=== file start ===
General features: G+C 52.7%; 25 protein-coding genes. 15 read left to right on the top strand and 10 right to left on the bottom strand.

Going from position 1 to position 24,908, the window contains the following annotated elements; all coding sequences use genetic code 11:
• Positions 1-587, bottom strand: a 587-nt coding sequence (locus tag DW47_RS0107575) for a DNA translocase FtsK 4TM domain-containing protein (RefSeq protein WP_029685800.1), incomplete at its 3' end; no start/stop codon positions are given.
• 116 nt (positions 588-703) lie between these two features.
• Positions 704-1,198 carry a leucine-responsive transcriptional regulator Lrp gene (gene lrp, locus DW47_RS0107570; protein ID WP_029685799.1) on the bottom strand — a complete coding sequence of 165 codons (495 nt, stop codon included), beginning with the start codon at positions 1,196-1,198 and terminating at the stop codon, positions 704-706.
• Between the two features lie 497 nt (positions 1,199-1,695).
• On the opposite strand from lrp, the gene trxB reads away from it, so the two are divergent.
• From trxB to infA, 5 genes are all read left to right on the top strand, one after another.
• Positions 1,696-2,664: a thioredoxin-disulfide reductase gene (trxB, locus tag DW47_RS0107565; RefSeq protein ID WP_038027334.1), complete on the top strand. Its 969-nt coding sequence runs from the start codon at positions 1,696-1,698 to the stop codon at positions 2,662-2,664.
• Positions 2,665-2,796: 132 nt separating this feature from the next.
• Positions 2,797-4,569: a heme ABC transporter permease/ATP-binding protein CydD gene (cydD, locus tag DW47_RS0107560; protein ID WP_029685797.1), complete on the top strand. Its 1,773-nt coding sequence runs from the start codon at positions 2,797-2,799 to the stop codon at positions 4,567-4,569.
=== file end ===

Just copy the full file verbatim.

General features: G+C 52.7%; 25 protein-coding genes. 15 read left to right on the top strand and 10 right to left on the bottom strand.

Going from position 1 to position 24,908, the window contains the following annotated elements; all coding sequences use genetic code 11:
• Positions 1-587, bottom strand: a 587-nt coding sequence (locus tag DW47_RS0107575) for a DNA translocase FtsK 4TM domain-containing protein (RefSeq protein WP_029685800.1), incomplete at its 3' end; no start/stop codon positions are given.
• 116 nt (positions 588-703) lie between these two features.
• Positions 704-1,198 carry a leucine-responsive transcriptional regulator Lrp gene (gene lrp, locus DW47_RS0107570; protein ID WP_029685799.1) on the bottom strand — a complete coding sequence of 165 codons (495 nt, stop codon included), beginning with the start codon at positions 1,196-1,198 and terminating at the stop codon, positions 704-706.
• Between the two features lie 497 nt (positions 1,199-1,695).
• On the opposite strand from lrp, the gene trxB reads away from it, so the two are divergent.
• From trxB to infA, 5 genes are all read left to right on the top strand, one after another.
• Positions 1,696-2,664: a thioredoxin-disulfide reductase gene (trxB, locus tag DW47_RS0107565; RefSeq protein ID WP_038027334.1), complete on the top strand. Its 969-nt coding sequence runs from the start codon at positions 1,696-1,698 to the stop codon at positions 2,662-2,664.
• Positions 2,665-2,796: 132 nt separating this feature from the next.
• Positions 2,797-4,569: a heme ABC transporter permease/ATP-binding protein CydD gene (cydD, locus tag DW47_RS0107560; protein ID WP_029685797.1), complete on the top strand. Its 1,773-nt coding sequence runs from the start codon at positions 2,797-2,799 to the stop codon at positions 4,567-4,569.